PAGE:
In their own voices

Group created to collect Holocaust survivor testimonies to start interviewing victims of Hamas massacres

Executive director of USC Shoah Foundation Robert Williams says it is ‘absolutely horrifying’ that Jews are still being murdered en masse

The organization created to record and gather the testimonies of Holocaust survivors is now working to do the same for the victims of last Saturday’s massacres in southern Israel, the largest number of Jews murdered in a single day since the Holocaust, the executive director of the organization told eJewishPhilanthropy.

This effort, which will be a major undertaking for the organization for the coming months and years, is part of a new push by the University of Southern California Shoah Foundation to focus not only on preserving the history of the Holocaust but on combating contemporary antisemitism.

“The Hamas-led attacks near the border are a clear case of antisemitic terror,” USC Shoah Foundation CEO Robert Williams told eJP. “And we want to try to obtain testimonies now because there’s a strong need to allow the victims to voice their anger and frustration.”

Collecting the testimonies from survivors of the massacres in Israeli towns near the Gaza border and the Tribe of Nova festival will not just preserve their experiences for later study but also keep the memories of the victims alive for the near future.

“I think the American public is going to forget this terror quickly,” he said.

Williams joined the foundation last year, having served as the deputy director of international affairs at the United States Holocaust Memorial Museum and as a U.S. delegate to the International Holocaust Remembrance Alliance. He said his focus has been on creating a “countering antisemitism laboratory” and expanding the foundation’s collections to include Jews who suffered antisemitic attacks since 1945, including Jews from Muslim countries who faced attacks after the foundation of the State of Israel, U.S. Jews in the post-civil rights era, Soviet Jews, Ethiopian Jews and terror attacks since the 1994 AMIA bombing in Buenos Aires, Argentina.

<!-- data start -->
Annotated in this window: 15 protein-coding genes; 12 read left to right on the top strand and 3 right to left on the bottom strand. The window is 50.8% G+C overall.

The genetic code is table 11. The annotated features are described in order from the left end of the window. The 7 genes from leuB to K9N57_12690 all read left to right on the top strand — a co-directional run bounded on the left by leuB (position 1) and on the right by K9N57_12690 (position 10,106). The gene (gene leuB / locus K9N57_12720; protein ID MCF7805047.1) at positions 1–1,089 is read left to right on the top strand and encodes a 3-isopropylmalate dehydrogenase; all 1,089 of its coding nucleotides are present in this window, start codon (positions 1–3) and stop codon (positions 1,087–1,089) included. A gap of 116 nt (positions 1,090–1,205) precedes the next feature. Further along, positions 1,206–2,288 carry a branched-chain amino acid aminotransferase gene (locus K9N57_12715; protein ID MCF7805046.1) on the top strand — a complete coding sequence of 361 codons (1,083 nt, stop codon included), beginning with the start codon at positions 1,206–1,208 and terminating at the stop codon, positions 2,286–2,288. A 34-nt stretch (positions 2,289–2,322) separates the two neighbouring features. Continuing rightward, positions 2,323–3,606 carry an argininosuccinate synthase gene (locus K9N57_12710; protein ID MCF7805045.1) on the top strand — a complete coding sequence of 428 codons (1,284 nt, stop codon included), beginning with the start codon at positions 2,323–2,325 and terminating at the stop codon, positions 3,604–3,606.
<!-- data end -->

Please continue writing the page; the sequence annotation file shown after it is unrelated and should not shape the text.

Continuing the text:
“So far the foundation has conducted approximately 70 such interviews,” Williams said. “This is not a very large number.” The organization said it hopes to collect tens of thousands of interviews from survivors of contemporary antisemitism.

He said the organization plans to start seriously building that collection of testimonies of Jews who have suffered contemporary antisemitic attacks with the Oct. 7 massacres.

Williams said the foundation is planning to collect testimonies in mainly two ways: hiring freelance journalists already in Israel to interview survivors; deploying a team of researchers from the U.S. to conduct interviews; and gathering existing interviews conducted by journalists and activists. He said the organization was also in talks to partner with the Israeli Foreign Ministry, which maintains a department focused on combating antisemitism, on this effort though he said the Israeli government has “higher priorities right now.”

In the cases of gathering existing materials, Williams said the foundation would likely go back to the survivor for a longer, more in-depth interview in the future.

He added that the organization has worked with mental health professionals in order to develop interview protocols that limit the risk of re-traumatizing the survivors. Williams said the organization can also “provide resources to interviewees to get psychological help.”

The organization has already received donations — some $250,000 — “that will allow us to acquire testimonies,” Williams said. Though he added that the foundation will “remain focused on securing funding that allows for public outreach, education, and awareness raising initiatives.”

The primary obstacle the foundation is  facing now is logistical: how to conduct and gather the interviews in a timely fashion.

Williams lamented that his organization, which was created to collect the experiences of Holocaust survivors, was now having to collect the experience of more Jews murdered in antisemitic attacks.

“It’s very unsettling. It’s horrifying, it’s absolutely horrifying,” he said. “And there’s layers to this — I am very close to Yad Vashem, and they had had some staff called up [to the reserves], and one of their former staffers’ son was killed.”

Williams said he was supposed to travel to Israel this week in order to celebrate the career of Yehuda Bauer, the 97-year-old doyen of Holocaust researchers. “We had to cancel it because it’s in harm’s way,” he said.

“Now there’s this different eliminationist group that is wreaking savage havoc — it’s beyond words,” Williams said.